Dealing With Language Barriers
A Blog Post
I often come across people who tell me that I should
not use certain English words to express Hindu concepts.
For example, they keep saying that the word soul is not
the same as Atma or meditation is not the same as dhyana.
They also find fault with me for using materialism in contrast
to spiritualism or the word “mythology” to denote our ancient
myths and legends from the Puranas. In a very limited perspective,
they are right. All cultures and languages are not the same.
Everyone who engages in cross-cultural and linguistic communication
understands the problem and uses commonsense approaches
to deal with them.
The truth is that neither language nor religion nor culture
is static. They constantly evolve and acquire new features
and perspectives as the world progresses, and as our knowledge
keeps increasing. Sanskrit is not an exception. Over the
millenniums it acquired many new words, while many original
Sanskrit words disappeared or were forgotten due to lack
of popularity. The Sanskrit that we speak today is very
different from the archaic Sanskrit which was used in Vedic
The same is true with English. English is not the official
language of Christianity. None of the prophets mentioned
in the Bible ever spoke in English. English happened to
be the language of many people who practiced Christianity,
and thereby the language acquired many Christian expressions.
The same is bound to happen in case of Hinduism also.
English has been greatly influenced by India’s culture
and religions, and they will continue to do so in future
also. As more and more Hindus speak in English, it will
acquire a flavor of Hinduism and English words will acquire
more depth, new meanings and connotations to convey the
ideas that are peculiarly Hindu. Words such as Yoga, masala,
bazaar, pundit have acquired a life of their own.
Language is just a means. It will not dispel your ignorance.
Ignorance is better dispelled by study and knowledge, whatever
language one may use. In today’s world, it is difficult
to live with just one language. In multicultural societies,
people do not speak one language only. No one in India speaks
the chaste form of any language except perhaps newsreaders
or people who do it in jest. People mostly use a mixture
of languages in their daily usage to communicate with others.
For example, Hindi people do not speak chaste Hindi. Besides
words from Hindi, they use words from local dialects, local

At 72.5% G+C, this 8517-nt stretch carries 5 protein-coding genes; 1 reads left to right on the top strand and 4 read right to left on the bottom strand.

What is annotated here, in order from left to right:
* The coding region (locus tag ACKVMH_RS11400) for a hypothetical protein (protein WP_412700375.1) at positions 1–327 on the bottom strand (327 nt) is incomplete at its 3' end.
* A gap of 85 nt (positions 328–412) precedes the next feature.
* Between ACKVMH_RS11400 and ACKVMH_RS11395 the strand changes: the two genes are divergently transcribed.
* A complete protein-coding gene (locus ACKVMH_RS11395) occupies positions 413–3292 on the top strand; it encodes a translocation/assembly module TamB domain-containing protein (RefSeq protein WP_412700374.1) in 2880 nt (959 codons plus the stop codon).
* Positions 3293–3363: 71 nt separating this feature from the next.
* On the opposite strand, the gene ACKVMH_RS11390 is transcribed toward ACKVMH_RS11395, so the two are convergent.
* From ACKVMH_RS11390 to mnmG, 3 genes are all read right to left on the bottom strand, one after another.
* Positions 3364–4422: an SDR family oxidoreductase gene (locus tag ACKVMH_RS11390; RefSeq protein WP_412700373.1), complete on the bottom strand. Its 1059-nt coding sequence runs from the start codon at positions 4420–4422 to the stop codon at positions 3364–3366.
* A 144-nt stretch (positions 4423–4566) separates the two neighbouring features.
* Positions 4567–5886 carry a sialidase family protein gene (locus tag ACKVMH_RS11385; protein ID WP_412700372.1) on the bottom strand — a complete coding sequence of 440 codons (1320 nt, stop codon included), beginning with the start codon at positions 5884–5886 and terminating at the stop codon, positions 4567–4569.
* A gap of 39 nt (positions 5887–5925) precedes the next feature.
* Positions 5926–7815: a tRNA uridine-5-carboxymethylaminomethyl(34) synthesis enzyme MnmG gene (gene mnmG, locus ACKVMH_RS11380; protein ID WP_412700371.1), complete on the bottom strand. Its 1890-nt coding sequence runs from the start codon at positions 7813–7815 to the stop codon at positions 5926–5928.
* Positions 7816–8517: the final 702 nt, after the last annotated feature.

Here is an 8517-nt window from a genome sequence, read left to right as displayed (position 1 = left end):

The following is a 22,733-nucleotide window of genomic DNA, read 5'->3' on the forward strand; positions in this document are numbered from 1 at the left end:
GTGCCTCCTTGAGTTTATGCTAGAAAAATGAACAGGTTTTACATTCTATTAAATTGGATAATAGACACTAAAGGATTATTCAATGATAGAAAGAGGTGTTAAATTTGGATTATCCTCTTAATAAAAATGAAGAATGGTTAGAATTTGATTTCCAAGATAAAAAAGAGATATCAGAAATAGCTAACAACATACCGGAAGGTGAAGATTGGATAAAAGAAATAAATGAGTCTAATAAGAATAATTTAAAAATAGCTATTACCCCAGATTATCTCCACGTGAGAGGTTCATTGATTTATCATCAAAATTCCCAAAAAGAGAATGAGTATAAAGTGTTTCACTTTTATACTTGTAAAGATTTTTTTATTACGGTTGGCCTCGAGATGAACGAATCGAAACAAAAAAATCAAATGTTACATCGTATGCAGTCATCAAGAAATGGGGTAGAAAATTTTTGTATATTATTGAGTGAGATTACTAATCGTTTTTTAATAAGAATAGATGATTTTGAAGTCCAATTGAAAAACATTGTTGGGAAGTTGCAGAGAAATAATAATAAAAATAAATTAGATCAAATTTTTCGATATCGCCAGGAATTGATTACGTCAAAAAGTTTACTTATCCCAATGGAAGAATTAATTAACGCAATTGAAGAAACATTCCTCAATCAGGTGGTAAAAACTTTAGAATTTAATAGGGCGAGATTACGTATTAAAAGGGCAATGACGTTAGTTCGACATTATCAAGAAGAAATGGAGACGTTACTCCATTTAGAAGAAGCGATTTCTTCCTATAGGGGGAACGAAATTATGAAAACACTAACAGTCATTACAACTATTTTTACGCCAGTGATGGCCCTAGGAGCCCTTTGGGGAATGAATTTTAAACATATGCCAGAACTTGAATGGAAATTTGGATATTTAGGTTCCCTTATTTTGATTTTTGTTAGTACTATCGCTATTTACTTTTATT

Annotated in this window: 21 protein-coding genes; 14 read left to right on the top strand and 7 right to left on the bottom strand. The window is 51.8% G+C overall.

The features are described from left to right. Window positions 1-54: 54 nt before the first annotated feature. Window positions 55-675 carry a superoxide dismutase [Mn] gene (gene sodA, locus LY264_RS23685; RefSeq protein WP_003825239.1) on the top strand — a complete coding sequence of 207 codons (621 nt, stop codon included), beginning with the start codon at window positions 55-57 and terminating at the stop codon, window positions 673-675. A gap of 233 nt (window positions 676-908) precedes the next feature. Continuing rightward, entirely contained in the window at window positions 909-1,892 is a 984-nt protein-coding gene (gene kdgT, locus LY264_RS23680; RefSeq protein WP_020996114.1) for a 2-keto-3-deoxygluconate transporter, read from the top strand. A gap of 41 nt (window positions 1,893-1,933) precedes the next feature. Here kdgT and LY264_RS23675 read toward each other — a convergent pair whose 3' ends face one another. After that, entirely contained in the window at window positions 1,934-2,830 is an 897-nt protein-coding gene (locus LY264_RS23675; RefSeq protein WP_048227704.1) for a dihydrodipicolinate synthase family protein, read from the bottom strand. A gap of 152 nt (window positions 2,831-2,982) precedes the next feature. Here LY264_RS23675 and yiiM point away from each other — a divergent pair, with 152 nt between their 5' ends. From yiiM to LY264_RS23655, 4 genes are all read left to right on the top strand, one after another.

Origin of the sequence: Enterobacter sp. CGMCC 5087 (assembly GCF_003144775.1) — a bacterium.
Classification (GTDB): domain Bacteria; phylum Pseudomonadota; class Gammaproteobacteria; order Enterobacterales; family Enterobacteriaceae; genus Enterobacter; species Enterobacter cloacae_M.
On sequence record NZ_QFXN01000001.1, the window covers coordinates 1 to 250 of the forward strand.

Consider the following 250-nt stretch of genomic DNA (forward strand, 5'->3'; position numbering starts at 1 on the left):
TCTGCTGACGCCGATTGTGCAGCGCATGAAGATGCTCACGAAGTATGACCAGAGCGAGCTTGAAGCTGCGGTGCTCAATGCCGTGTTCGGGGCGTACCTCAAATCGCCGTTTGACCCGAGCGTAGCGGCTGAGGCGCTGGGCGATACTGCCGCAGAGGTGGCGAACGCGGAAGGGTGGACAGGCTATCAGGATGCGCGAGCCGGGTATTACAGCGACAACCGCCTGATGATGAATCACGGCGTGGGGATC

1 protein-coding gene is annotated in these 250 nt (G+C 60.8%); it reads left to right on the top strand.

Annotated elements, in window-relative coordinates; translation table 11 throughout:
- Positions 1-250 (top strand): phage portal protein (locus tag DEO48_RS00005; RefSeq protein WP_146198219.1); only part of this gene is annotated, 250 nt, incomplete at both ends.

idioms, Urdu, English, Arabic, Persian, Punjabi, Gujarati,
The English soul and the Sanskrit Atma may not be equivalents,
but with constant use overtime people will understand what
it means when a Hindu speaks about soul or uses it in his
or her writings. Many Sanskrit words found their way into
Pali through Buddhism and Jainism. For example, Atma is
pronounced as Atta, Maitri as Metta, Dukha as Dukka, Karma
as Kamma, Dharma as Dhamma in many Buddhist traditions and
nations. Still, those who practice it and those who are
well versed in Buddhism and Hinduism or Jainism understand
what they mean.
Words are mere clothing to a concept or idea. They are
of this world, and cannot be perfect. Just as every other
thing in the world, they have their own limitations. The
meaning of words changes according to the context or situation
or the mindset of the person who is involved in the communication.
Even if you use the right word, there is no guarantee that
your communication will be effective, because there are
many barriers to communications apart from language.
What is more important is a good understanding of Hinduism,
or whatever religion or faith you practice, besides your
ability to communicate with diverse groups of people according
to the situation and context. Once, your fundamentals are
in place, the words do not matter much, as you will understand
what they truly mean.
Therefore, let us not be too pedantic and arcane about
these issues when we communicate with Hindus who do not
speak Indian languages or live in different parts of the
world. Let people, scholars and writers use their own discretion
and commonsense to communicate with their audience. Let
us not sit in judgment on these issues and tell people how
they should “behave.” If they want to use the word “soul,”
let them, or “Atma” or “Atta,” or whatever their culture
Finally, let us not forget that Hinduism is known for
its tolerance and diversity, and there is no one path or
right way to truth. If you cannot do it, it is better stick
to your native language and be content with your puritanism
and chaste expression.